Monday, December 21, 2009
My childhood notion of Santa Claus was largely formed by images from the Everett Shinn illustrated edition of The Night Before Christmas. Here are a few of those images, snagged off the web. My own copy of the book -- the same that was read to me as a child, is ragged, torn and marred by repairs done with yellowing scotch tape. Some day I'd like to own a nicer condition copy -- but I think I'll hold on to that ragged copy no matter what.
Sunday, December 13, 2009
Thursday, December 10, 2009
In the early days of my comics career, I was a regular contributor of cover art to Alan Light's weekly fanzine, The Buyer's Guide for Comic Fandom. I'm not sure how many covers I drew for TBG over the years (though someone did send me a checklist once -- which I'm sure is packed away somewhere in some box in my storage closet) -- but I only kept the original art for a handful, and this Christmas cover below is one of them. This scan is of the original -- the color added version done in Photoshop, after scanning the original color mask overlay. I did at least one more Christmas cover. If I can find it before Christmas, I'll post it, too.
The comics and toys are items from my own collection that I thought collectors might enjoy finding under a Christmas tree. I've since sold that Daredevil #1 (darn it!) -- but still have the rest of this stuff. Shortly after publication, Milt Caniff sent me a postcard telling me he enjoyed seeing the Terry and the Pirates characters on this cover!
Wednesday, December 9, 2009
Wally Wood drew this holiday comic strip continuity in 1967. This complete version of Bucky's Christmas Caper was scanned from an issue of Jim Steranko's Mediascene magazine. Click on the strips for a larger view. Merry Christmas to my fellow comics fans everywhere!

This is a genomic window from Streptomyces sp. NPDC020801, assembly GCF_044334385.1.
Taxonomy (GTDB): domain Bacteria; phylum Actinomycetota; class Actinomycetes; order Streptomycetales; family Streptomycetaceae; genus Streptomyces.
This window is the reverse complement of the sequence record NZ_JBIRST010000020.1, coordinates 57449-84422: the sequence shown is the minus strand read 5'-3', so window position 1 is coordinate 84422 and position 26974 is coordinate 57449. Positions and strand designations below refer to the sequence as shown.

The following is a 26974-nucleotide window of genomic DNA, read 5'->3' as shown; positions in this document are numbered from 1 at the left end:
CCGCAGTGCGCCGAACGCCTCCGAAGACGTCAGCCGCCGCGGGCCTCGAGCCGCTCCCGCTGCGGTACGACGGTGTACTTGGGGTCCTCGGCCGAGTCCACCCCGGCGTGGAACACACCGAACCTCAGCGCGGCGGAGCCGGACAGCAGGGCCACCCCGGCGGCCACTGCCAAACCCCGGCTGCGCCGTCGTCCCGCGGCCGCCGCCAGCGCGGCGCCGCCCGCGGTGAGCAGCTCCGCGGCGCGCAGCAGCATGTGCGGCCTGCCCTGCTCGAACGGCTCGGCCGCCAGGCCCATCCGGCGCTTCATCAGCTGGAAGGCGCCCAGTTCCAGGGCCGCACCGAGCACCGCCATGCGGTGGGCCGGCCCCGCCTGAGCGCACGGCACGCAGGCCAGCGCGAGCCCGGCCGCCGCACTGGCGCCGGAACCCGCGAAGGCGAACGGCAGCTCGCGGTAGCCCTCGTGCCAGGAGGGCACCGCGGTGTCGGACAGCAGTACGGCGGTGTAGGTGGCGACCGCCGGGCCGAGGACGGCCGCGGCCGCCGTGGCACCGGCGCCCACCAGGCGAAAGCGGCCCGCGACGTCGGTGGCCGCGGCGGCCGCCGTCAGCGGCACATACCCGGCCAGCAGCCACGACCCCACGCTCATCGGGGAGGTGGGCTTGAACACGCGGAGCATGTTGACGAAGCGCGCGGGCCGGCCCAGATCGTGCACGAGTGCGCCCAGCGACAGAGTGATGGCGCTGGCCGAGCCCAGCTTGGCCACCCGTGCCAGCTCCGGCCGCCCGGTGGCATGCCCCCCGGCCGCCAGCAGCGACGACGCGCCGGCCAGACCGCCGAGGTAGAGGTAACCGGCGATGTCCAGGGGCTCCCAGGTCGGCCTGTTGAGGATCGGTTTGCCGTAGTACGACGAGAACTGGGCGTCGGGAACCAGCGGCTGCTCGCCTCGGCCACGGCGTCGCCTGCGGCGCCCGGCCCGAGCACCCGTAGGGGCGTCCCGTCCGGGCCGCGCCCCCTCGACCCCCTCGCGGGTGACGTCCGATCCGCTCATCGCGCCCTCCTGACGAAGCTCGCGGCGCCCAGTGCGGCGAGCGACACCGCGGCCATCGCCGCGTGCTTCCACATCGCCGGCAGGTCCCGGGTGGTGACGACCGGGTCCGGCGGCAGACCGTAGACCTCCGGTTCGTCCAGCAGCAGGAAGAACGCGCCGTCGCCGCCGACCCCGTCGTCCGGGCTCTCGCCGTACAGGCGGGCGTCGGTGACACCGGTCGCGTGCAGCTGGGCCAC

Thursday, December 3, 2009
For my first Christmas-related post of he season, I'm sharing this fold-out Christmas card featuring the monkey illustrations of the astounding Lawson Wood. This standard-sized card folds out into the huge illustration shown at the bottom of this post. Click on the pics for a larger view.
Wednesday, December 2, 2009
Quite a few years ago, I purchased a batch of Australian editions of Dell Western comics. The bad news about these particular versions is that they are all edited -- the first several pages of the stories cut to fit into a smaller page-count format -- but the good news is -- they are printed in black and white. This allows for a clean reproduction of the linework, unobscured by the sometimes heavy handed color found in comics of the period. I'm particularly glad I got this book in that lot -- Zane Gray's The Rustlers as drawn by William Overgard.
When teaching in the comics program at MCAD, I used panels and pages from this book as examples of simplicity and clarity in composition and storytelling. I've scanned a few pages to share here. I'm knocked out by how good this work is. Click on the images for a larger view.